School Setback Rule An ‘Epic’ Collaboration Between Industry, Schools, And Conservation Groups
The state agency charged with regulating oil and gas drilling in Colorado voted unanimously to increase setbacks from school facilities in a new rulemaking supported by a diverse group of local governments, school boards, trade and conservation organizations, and other stakeholders from across the state.
The Colorado Oil and Gas Conservation Commission (COGCC) held their rulemaking hearing in Denver on Tuesday to discuss new regulations regarding setback requirements between oil and gas drilling permits and a new definition of school facilities that extended the current 1,000-foot setback from school buildings to outdoor properties, such as the property line of the school’s footprint or adjacent areas owned by the schools and used for sports or playgrounds.
COGCC Chair John Benton acknowledged the work done to “create an epic moment in rulemaking” to have all the parties—who are often at odds on so many oil and gas-related issues—come together from across the state.
The stakeholders that shared wide agreement on the main goal—increasing setbacks on schools—included Anadarko Petroleum Corporation, Boulder County, Colorado Alliance of Mineral and Royalty Owners, Colorado Oil and Gas Association, Colorado Petroleum Council, Conservation Colorado, Garfield County, the League of Oil and Gas Impacted Coloradans, the Adams 12 Five Star Schools and 27J School District, and the Colorado Association of School Boards.
The rulemaking hearing focused on expanding the 1,000-foot setback based on an expanded definition of “school facility.”
“SCHOOL FACILITY means any discrete facility or area, whether indoor or outdoor, associated with a school, that students use commonly as part of their curriculum or extracurricular activities. A school facility is either adjacent to or owned by the school or school governing body, and the school or school governing body has the legal right to use the school facility at its discretion. The definition includes Future School Facility,” the draft proposal read.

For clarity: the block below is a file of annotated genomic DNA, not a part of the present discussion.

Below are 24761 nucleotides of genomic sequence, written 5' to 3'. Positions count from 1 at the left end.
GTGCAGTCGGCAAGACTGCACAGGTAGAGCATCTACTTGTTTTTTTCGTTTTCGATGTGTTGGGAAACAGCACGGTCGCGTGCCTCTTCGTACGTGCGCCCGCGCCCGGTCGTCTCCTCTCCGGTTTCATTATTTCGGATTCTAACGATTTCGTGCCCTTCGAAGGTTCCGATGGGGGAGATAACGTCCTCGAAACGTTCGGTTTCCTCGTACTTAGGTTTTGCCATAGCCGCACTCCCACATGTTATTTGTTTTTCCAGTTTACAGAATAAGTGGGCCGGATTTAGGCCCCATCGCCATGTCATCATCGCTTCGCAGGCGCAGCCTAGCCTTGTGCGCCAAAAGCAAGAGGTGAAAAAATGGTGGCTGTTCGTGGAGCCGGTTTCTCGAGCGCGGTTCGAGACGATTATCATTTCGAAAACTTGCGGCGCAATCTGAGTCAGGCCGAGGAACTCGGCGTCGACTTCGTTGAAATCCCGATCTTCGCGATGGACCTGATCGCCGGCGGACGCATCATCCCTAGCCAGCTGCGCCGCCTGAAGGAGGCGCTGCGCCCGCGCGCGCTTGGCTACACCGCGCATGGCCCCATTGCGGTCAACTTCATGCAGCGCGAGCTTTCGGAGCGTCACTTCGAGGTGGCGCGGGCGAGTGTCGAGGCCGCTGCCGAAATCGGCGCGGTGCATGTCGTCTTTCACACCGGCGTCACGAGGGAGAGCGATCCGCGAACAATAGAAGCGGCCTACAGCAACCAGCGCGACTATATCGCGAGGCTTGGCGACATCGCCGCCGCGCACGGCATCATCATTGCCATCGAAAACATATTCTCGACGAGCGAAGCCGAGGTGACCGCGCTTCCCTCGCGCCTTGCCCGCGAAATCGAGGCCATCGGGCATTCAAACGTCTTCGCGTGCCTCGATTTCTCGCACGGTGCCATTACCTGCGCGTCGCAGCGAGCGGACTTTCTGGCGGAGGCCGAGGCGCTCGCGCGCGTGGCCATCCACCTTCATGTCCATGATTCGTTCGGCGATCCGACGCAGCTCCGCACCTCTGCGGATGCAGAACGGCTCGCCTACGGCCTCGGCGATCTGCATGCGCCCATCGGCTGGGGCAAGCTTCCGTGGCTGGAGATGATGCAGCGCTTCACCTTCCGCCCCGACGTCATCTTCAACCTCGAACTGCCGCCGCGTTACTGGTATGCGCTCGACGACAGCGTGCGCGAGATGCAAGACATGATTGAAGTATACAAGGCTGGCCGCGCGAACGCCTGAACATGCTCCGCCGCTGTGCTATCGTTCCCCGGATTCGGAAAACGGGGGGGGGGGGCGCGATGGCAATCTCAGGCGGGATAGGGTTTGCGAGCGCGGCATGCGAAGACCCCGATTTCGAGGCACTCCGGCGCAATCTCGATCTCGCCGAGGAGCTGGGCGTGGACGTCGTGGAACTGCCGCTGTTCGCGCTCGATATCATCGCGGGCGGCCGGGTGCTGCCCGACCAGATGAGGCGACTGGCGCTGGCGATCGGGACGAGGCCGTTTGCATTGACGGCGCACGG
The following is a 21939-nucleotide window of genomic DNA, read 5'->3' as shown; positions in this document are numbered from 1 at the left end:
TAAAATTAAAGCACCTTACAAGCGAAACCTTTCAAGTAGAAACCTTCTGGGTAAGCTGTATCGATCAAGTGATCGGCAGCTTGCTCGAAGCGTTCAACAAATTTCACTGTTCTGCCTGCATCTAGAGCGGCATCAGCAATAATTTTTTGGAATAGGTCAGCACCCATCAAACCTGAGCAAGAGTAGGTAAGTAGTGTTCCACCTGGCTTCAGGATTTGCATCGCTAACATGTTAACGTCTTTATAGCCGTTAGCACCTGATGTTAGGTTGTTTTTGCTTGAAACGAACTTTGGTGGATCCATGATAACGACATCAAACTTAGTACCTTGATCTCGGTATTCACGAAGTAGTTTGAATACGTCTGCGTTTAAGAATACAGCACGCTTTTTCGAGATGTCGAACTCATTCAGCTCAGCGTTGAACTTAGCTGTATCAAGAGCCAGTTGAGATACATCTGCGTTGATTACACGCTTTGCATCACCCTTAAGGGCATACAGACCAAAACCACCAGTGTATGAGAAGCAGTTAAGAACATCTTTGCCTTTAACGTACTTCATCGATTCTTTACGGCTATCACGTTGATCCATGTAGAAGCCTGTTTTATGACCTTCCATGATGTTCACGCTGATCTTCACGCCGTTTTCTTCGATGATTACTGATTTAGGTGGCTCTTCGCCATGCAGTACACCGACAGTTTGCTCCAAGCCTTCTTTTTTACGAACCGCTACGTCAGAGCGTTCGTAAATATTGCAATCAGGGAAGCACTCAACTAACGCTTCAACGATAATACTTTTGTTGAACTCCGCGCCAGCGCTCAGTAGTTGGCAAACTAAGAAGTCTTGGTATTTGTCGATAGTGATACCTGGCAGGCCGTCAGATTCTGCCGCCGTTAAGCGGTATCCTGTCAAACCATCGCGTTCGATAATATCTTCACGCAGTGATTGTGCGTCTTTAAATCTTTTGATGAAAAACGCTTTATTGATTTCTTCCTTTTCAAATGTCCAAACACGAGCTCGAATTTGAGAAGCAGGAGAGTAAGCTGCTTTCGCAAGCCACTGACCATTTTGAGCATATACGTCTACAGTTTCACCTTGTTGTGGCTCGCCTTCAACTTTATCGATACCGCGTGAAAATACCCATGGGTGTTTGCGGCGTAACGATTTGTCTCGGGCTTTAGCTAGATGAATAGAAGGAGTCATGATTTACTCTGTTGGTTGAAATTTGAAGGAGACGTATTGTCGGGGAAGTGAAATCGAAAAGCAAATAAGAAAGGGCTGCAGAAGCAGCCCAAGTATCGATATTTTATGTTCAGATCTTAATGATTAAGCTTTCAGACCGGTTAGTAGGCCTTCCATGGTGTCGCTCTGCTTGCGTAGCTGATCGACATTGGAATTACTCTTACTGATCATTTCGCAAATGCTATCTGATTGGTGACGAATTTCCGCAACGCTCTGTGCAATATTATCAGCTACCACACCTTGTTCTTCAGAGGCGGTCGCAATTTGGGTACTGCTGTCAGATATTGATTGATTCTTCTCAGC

The rule provided exceptions—called “variances”—to the setback rule for the local school governing body to agree in writing to the variance, or for COGCC to consider a well or production facility inside the setback if it determined that the project would be “technically infeasible or economically impracticable” and was accompanied by appropriate mitigation measures.
COGCC commissioners praised the coalition that provided important input throughout the rulemaking process, noting repeatedly the collaboration and effort by the interested parties in working together on the issue for the past six months.
Commissioner Erin Overturf thanked the “diverse set of stakeholders,” particularly on the work on child care centers as part of the setback proposal.
“I appreciate you guys getting together, and putting your heads together, to come up with a solution that’s going to cover the smallest Coloradans,” Overturf said.
Commissioner Howard Boigon asked for a photo to commemorate the occasion. “This may be the first time in the history of the commission that this group of esteemed counsel are all sitting at the same table and advocating for the same language,” he said.
That included the state’s largest environmental organization, Conservation Colorado.